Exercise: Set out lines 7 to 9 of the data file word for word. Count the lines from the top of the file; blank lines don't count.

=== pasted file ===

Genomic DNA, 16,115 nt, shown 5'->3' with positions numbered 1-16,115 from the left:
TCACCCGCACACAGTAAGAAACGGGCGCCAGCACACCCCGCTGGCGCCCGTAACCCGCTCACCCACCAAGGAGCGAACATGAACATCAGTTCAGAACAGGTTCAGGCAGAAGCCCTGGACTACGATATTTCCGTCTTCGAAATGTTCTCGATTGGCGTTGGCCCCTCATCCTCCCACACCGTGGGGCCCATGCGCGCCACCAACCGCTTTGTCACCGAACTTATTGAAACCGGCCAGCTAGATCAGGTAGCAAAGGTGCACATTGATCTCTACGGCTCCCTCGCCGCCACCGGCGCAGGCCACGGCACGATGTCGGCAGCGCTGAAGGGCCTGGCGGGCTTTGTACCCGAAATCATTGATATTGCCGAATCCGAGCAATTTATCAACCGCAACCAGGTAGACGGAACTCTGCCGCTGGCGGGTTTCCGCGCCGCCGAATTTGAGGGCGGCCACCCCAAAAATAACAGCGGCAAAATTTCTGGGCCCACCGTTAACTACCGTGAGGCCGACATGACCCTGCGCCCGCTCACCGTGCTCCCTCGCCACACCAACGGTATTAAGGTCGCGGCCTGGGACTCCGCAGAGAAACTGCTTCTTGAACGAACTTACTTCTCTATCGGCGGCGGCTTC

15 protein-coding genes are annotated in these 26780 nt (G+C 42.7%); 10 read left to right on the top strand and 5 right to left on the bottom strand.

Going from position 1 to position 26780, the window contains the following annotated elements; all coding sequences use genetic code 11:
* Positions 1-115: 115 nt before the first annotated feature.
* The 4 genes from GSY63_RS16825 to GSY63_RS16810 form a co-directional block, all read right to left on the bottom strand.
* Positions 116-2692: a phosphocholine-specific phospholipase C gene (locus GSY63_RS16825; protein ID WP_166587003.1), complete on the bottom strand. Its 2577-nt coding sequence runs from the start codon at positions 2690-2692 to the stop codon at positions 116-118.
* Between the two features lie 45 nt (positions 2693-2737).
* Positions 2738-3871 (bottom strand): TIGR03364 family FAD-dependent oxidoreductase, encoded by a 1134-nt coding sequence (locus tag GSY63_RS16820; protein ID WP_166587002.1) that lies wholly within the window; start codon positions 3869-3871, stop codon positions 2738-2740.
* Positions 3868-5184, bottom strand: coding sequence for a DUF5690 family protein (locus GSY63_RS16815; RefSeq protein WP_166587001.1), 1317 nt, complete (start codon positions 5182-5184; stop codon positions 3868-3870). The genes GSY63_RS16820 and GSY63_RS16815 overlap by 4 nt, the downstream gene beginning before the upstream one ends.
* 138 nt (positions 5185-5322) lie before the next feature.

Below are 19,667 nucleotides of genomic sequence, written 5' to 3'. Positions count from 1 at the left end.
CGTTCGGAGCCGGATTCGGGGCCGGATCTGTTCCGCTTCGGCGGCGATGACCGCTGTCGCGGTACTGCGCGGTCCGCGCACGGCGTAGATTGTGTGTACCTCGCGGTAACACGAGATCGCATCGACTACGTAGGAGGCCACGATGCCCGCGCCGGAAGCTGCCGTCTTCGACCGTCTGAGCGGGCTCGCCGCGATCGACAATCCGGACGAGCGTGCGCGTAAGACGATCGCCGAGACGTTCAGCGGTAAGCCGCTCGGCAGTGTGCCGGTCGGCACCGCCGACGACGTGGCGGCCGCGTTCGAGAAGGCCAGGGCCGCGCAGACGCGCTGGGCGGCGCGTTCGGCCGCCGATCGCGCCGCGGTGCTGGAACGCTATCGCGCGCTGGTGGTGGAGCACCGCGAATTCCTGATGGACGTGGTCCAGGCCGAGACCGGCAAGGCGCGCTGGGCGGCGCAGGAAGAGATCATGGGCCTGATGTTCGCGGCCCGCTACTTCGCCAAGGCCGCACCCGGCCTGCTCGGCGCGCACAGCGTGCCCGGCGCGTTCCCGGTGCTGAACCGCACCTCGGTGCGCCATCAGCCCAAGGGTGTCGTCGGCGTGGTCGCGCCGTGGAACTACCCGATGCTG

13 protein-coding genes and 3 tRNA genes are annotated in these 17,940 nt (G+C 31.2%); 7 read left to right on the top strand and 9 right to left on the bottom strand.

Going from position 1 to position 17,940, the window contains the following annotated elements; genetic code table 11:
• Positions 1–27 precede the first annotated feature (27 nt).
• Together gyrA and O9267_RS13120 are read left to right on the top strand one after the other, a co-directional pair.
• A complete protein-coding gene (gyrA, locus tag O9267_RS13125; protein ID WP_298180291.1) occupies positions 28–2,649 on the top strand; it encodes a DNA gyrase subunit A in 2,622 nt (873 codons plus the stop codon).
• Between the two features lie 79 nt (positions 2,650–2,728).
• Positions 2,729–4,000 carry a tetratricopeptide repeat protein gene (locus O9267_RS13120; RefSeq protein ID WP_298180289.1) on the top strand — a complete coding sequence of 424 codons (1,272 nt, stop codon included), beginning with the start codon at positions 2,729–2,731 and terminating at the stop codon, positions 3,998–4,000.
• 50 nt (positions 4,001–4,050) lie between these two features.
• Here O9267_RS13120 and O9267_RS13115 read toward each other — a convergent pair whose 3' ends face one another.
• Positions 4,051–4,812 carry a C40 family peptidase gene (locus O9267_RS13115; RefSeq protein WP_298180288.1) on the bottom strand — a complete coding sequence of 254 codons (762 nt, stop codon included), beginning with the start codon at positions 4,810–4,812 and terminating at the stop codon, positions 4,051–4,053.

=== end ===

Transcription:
* Positions 116-2692: a phosphocholine-specific phospholipase C gene (locus GSY63_RS16825; protein ID WP_166587003.1), complete on the bottom strand. Its 2577-nt coding sequence runs from the start codon at positions 2690-2692 to the stop codon at positions 116-118.
* Between the two features lie 45 nt (positions 2693-2737).
* Positions 2738-3871 (bottom strand): TIGR03364 family FAD-dependent oxidoreductase, encoded by a 1134-nt coding sequence (locus tag GSY63_RS16820; protein ID WP_166587002.1) that lies wholly within the window; start codon positions 3869-3871, stop codon positions 2738-2740.